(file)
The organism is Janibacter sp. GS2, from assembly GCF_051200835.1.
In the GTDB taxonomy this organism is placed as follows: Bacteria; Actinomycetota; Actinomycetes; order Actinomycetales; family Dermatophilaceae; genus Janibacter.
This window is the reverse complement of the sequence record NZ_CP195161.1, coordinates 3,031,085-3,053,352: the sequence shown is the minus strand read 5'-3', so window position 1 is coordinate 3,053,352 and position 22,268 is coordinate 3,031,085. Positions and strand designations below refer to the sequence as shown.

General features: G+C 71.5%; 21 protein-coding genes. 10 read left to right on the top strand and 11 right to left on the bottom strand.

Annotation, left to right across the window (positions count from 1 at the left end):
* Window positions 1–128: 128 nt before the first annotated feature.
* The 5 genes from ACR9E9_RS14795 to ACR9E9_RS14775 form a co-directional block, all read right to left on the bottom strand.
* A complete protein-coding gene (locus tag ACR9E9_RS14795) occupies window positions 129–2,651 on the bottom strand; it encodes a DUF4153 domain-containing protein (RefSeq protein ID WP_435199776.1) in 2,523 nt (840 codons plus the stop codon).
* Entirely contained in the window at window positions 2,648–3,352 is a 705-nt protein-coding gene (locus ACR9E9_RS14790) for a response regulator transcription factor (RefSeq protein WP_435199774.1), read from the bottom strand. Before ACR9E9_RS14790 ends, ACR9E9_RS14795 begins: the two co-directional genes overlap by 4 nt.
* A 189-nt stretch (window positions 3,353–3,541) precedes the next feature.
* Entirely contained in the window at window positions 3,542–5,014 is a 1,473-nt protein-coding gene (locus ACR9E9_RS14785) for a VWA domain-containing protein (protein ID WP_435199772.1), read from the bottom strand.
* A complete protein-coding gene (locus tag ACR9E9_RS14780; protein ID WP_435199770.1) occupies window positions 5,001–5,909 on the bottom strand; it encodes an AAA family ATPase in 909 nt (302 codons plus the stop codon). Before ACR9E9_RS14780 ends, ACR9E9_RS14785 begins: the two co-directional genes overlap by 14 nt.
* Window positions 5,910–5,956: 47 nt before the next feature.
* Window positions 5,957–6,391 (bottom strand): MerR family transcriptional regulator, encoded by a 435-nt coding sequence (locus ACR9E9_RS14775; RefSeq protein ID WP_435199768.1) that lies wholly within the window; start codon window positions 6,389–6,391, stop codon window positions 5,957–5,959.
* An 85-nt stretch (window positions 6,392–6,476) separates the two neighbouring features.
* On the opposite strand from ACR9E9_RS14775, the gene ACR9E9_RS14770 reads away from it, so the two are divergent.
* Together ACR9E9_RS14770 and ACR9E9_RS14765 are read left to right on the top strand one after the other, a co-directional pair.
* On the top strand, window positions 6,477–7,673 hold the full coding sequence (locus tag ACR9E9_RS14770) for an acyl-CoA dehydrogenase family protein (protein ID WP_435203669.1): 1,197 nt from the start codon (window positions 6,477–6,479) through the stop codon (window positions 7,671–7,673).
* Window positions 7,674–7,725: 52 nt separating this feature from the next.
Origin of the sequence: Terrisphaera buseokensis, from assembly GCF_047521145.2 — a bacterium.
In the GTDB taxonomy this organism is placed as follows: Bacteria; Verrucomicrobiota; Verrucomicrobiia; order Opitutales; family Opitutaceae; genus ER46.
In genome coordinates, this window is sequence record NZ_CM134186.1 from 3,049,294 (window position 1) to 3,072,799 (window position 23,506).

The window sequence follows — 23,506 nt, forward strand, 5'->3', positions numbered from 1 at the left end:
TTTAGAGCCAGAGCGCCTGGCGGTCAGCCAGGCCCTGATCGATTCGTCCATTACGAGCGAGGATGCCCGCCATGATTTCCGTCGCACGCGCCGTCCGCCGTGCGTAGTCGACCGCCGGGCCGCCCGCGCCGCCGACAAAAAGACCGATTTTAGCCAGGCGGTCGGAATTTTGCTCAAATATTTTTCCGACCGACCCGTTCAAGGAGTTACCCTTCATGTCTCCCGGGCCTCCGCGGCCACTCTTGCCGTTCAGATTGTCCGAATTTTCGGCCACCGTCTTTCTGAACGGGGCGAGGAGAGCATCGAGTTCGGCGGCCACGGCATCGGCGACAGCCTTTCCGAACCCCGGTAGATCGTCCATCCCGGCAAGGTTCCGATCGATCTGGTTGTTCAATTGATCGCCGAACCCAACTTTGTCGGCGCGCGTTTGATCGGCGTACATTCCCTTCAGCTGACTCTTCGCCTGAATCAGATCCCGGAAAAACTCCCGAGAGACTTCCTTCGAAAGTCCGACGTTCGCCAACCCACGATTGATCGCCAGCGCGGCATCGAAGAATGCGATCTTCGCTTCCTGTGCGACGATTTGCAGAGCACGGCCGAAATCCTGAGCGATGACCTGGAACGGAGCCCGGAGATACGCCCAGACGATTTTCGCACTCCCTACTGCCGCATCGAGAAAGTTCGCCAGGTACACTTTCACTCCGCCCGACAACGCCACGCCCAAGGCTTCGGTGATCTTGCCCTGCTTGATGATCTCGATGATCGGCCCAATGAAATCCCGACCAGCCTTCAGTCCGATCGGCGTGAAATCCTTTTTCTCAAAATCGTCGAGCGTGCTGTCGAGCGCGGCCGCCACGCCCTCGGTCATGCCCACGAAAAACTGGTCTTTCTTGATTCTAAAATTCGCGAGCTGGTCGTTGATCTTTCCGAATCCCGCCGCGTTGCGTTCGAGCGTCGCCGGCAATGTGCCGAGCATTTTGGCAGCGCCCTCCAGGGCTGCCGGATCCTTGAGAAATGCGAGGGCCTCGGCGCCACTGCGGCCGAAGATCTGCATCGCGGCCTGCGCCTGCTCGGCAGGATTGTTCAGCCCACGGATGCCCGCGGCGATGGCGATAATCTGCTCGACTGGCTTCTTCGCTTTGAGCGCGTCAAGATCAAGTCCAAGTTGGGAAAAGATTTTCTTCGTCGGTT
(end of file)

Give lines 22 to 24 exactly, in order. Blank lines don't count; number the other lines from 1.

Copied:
In genome coordinates, this window is sequence record NZ_CM134186.1 from 3,049,294 (window position 1) to 3,072,799 (window position 23,506).

The window sequence follows — 23,506 nt, forward strand, 5'->3', positions numbered from 1 at the left end:
TTTAGAGCCAGAGCGCCTGGCGGTCAGCCAGGCCCTGATCGATTCGTCCATTACGAGCGAGGATGCCCGCCATGATTTCCGTCGCACGCGCCGTCCGCCGTGCGTAGTCGACCGCCGGGCCGCCCGCGCCGCCGACAAAAAGACCGATTTTAGCCAGGCGGTCGGAATTTTGCTCAAATATTTTTCCGACCGACCCGTTCAAGGAGTTACCCTTCATGTCTCCCGGGCCTCCGCGGCCACTCTTGCCGTTCAGATTGTCCGAATTTTCGGCCACCGTCTTTCTGAACGGGGCGAGGAGAGCATCGAGTTCGGCGGCCACGGCATCGGCGACAGCCTTTCCGAACCCCGGTAGATCGTCCATCCCGGCAAGGTTCCGATCGATCTGGTTGTTCAATTGATCGCCGAACCCAACTTTGTCGGCGCGCGTTTGATCGGCGTACATTCCCTTCAGCTGACTCTTCGCCTGAATCAGATCCCGGAAAAACTCCCGAGAGACTTCCTTCGAAAGTCCGACGTTCGCCAACCCACGATTGATCGCCAGCGCGGCATCGAAGAATGCGATCTTCGCTTCCTGTGCGACGATTTGCAGAGCACGGCCGAAATCCTGAGCGATGACCTGGAACGGAGCCCGGAGATACGCCCAGACGATTTTCGCACTCCCTACTGCCGCATCGAGAAAGTTCGCCAGGTACACTTTCACTCCGCCCGACAACGCCACGCCCAAGGCTTCGGTGATCTTGCCCTGCTTGATGATCTCGATGATCGGCCCAATGAAATCCCGACCAGCCTTCAGTCCGATCGGCGTGAAATCCTTTTTCTCAAAATCGTCGAGCGTGCTGTCGAGCGCGGCCGCCACGCCCTCGGTCATGCCCACGAAAAACTGGTCTTTCTTGATTCTAAAATTCGCGAGCTGGTCGTTGATCTTTCCGAATCCCGCCGCGTTGCGTTCGAGCGTCGCCGGCAATGTGCCGAGCATTTTGGCAGCGCCCTCCAGGGCTGCCGGATCCTTGAGAAATGCGAGGGCCTCGGCGCCACTGCGGCCGAAGATCTGCATCGCGGCCTGCGCCTGCTCGGCAGGATTGTTCAGCCCACGGATGCCCGCGGCGATGGCGATAATCTGCTCGACTGGCTTCTTCGCTTTGAGCGCGTCAAGATCAAGTCCAAGTTGGGAAAAGATTTTCTTCGTCGGTT